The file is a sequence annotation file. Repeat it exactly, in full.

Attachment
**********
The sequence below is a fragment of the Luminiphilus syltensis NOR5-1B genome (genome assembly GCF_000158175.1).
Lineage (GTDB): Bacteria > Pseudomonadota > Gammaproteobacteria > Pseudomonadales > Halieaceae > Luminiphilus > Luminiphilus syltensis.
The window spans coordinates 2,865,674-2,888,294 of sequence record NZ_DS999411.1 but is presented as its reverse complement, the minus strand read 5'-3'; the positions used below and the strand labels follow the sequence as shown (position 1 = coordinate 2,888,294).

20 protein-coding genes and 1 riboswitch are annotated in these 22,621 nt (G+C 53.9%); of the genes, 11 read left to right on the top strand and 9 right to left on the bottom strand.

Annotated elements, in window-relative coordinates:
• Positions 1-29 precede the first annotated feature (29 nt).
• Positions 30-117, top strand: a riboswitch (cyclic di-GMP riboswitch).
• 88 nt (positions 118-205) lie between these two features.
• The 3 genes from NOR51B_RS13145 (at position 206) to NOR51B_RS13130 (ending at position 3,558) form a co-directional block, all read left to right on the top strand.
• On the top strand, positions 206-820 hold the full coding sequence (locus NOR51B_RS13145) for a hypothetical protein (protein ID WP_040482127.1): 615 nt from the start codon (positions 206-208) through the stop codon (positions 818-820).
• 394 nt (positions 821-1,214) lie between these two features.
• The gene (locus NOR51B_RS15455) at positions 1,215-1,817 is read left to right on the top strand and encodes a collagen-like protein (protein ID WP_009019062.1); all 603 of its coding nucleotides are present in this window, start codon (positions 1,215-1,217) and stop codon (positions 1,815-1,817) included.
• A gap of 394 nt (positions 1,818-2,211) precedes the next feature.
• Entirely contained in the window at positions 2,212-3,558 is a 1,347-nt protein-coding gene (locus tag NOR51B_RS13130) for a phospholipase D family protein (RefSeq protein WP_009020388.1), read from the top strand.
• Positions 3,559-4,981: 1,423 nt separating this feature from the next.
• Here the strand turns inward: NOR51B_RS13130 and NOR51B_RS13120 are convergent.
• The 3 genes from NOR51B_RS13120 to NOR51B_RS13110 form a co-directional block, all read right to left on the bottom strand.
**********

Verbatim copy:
The sequence below is a fragment of the Luminiphilus syltensis NOR5-1B genome (genome assembly GCF_000158175.1).
Lineage (GTDB): Bacteria > Pseudomonadota > Gammaproteobacteria > Pseudomonadales > Halieaceae > Luminiphilus > Luminiphilus syltensis.
The window spans coordinates 2,865,674-2,888,294 of sequence record NZ_DS999411.1 but is presented as its reverse complement, the minus strand read 5'-3'; the positions used below and the strand labels follow the sequence as shown (position 1 = coordinate 2,888,294).

20 protein-coding genes and 1 riboswitch are annotated in these 22,621 nt (G+C 53.9%); of the genes, 11 read left to right on the top strand and 9 right to left on the bottom strand.

Annotated elements, in window-relative coordinates:
• Positions 1-29 precede the first annotated feature (29 nt).
• Positions 30-117, top strand: a riboswitch (cyclic di-GMP riboswitch).
• 88 nt (positions 118-205) lie between these two features.
• The 3 genes from NOR51B_RS13145 (at position 206) to NOR51B_RS13130 (ending at position 3,558) form a co-directional block, all read left to right on the top strand.
• On the top strand, positions 206-820 hold the full coding sequence (locus NOR51B_RS13145) for a hypothetical protein (protein ID WP_040482127.1): 615 nt from the start codon (positions 206-208) through the stop codon (positions 818-820).
• 394 nt (positions 821-1,214) lie between these two features.
• The gene (locus NOR51B_RS15455) at positions 1,215-1,817 is read left to right on the top strand and encodes a collagen-like protein (protein ID WP_009019062.1); all 603 of its coding nucleotides are present in this window, start codon (positions 1,215-1,217) and stop codon (positions 1,815-1,817) included.
• A gap of 394 nt (positions 1,818-2,211) precedes the next feature.
• Entirely contained in the window at positions 2,212-3,558 is a 1,347-nt protein-coding gene (locus tag NOR51B_RS13130) for a phospholipase D family protein (RefSeq protein WP_009020388.1), read from the top strand.
• Positions 3,559-4,981: 1,423 nt separating this feature from the next.
• Here the strand turns inward: NOR51B_RS13130 and NOR51B_RS13120 are convergent.
• The 3 genes from NOR51B_RS13120 to NOR51B_RS13110 form a co-directional block, all read right to left on the bottom strand.